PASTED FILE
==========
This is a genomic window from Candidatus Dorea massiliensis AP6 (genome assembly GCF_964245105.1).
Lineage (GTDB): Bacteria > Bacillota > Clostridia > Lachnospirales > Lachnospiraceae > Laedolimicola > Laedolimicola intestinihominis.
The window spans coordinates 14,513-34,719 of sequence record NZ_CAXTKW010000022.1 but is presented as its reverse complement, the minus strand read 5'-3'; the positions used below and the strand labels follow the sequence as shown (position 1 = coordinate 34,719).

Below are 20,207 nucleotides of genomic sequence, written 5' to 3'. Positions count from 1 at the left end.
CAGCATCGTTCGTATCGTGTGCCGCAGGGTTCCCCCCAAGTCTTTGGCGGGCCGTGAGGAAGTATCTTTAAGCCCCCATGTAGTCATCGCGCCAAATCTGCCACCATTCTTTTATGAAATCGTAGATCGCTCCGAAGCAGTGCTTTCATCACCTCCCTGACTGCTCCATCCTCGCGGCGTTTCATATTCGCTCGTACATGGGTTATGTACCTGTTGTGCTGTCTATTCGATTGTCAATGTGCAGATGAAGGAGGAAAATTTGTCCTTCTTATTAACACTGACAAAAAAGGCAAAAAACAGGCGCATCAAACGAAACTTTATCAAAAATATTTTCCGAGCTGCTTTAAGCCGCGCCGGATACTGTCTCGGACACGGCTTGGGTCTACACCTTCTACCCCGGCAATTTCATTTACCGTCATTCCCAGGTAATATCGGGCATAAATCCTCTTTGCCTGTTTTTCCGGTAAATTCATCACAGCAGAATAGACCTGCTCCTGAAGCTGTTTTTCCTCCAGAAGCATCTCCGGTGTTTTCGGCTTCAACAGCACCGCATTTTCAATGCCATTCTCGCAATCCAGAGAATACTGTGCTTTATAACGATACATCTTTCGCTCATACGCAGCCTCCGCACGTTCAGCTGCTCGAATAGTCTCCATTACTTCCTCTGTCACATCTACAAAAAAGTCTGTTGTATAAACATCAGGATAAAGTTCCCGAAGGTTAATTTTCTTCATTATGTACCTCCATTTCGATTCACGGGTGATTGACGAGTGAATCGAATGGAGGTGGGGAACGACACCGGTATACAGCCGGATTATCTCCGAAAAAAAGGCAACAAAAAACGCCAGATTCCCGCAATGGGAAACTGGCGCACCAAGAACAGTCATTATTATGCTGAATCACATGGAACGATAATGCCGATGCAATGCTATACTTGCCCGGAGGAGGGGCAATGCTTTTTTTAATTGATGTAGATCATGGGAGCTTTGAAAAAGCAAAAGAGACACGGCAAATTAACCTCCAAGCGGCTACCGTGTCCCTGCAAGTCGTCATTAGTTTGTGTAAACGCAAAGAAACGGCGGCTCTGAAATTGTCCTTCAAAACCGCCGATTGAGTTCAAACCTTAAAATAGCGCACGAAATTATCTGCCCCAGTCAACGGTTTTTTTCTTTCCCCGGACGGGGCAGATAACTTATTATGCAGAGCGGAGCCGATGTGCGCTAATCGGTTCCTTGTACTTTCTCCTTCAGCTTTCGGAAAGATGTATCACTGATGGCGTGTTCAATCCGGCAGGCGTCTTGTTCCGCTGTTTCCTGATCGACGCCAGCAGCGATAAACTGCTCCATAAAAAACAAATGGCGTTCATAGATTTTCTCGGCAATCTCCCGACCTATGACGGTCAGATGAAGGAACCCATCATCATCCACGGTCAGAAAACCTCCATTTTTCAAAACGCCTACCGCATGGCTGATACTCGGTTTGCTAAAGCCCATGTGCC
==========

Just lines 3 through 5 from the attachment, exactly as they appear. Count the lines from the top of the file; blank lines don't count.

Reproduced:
The window spans coordinates 14,513-34,719 of sequence record NZ_CAXTKW010000022.1 but is presented as its reverse complement, the minus strand read 5'-3'; the positions used below and the strand labels follow the sequence as shown (position 1 = coordinate 34,719).

Below are 20,207 nucleotides of genomic sequence, written 5' to 3'. Positions count from 1 at the left end.
CAGCATCGTTCGTATCGTGTGCCGCAGGGTTCCCCCCAAGTCTTTGGCGGGCCGTGAGGAAGTATCTTTAAGCCCCCATGTAGTCATCGCGCCAAATCTGCCACCATTCTTTTATGAAATCGTAGATCGCTCCGAAGCAGTGCTTTCATCACCTCCCTGACTGCTCCATCCTCGCGGCGTTTCATATTCGCTCGTACATGGGTTATGTACCTGTTGTGCTGTCTATTCGATTGTCAATGTGCAGATGAAGGAGGAAAATTTGTCCTTCTTATTAACACTGACAAAAAAGGCAAAAAACAGGCGCATCAAACGAAACTTTATCAAAAATATTTTCCGAGCTGCTTTAAGCCGCGCCGGATACTGTCTCGGACACGGCTTGGGTCTACACCTTCTACCCCGGCAATTTCATTTACCGTCATTCCCAGGTAATATCGGGCATAAATCCTCTTTGCCTGTTTTTCCGGTAAATTCATCACAGCAGAATAGACCTGCTCCTGAAGCTGTTTTTCCTCCAGAAGCATCTCCGGTGTTTTCGGCTTCAACAGCACCGCATTTTCAATGCCATTCTCGCAATCCAGAGAATACTGTGCTTTATAACGATACATCTTTCGCTCATACGCAGCCTCCGCACGTTCAGCTGCTCGAATAGTCTCCATTACTTCCTCTGTCACATCTACAAAAAAGTCTGTTGTATAAACATCAGGATAAAGTTCCCGAAGGTTAATTTTCTTCATTATGTACCTCCATTTCGATTCACGGGTGATTGACGAGTGAATCGAATGGAGGTGGGGAACGACACCGGTATACAGCCGGATTATCTCCGAAAAAAAGGCAACAAAAAACGCCAGATTCCCGCAATGGGAAACTGGCGCACCAAGAACAGTCATTATTATGCTGAATCACATGGAACGATAATGCCGATGCAATGCTATACTTGCCCGGAGGAGGGGCAATGCTTTTTTTAATTGATGTAGATCATGGGAGCTTTGAAAAAGCAAAAGAGACACGGCAAATTAACCTCCAAGCGGCTACCGTGTCCCTGCAAGTCGTCATTAGTTTGTGTAAACGCAAAGAAACGGCGGCTCTGAAATTGTCCTTCAAAACCGCCGATTGAGTTCAAACCTTAAAATAGCGCACGAAATTATCTGCCCCAGTCAACGGTTTTTTTCTTTCCCCGGACGGGGCAGATAACTTATTATGCAGAGCGGAGCCGATGTGCGCTAATCGGTTCCTTGTACTTTCTCCTTCAGCTTTCGGAAAGATGTATCACTGATGGCGTGTTCAATCCGGCAGGCGTCTTGTTCCGCTGTTTCCTGATCGACGCCAGCAGCGATAAACTGCTCCATAAAAAACAAATGGCGTTCATAGATTTTCTCGGCAATCTCCCGACCTATGACGGTCAGATGAAGGAACCCATCATCATCCACGGTCAGAAAACCTCCATTTTTCAAAACGCCTACCGCATGGCTGATACTCGGTTTGCTAAAGCCCATGTGCC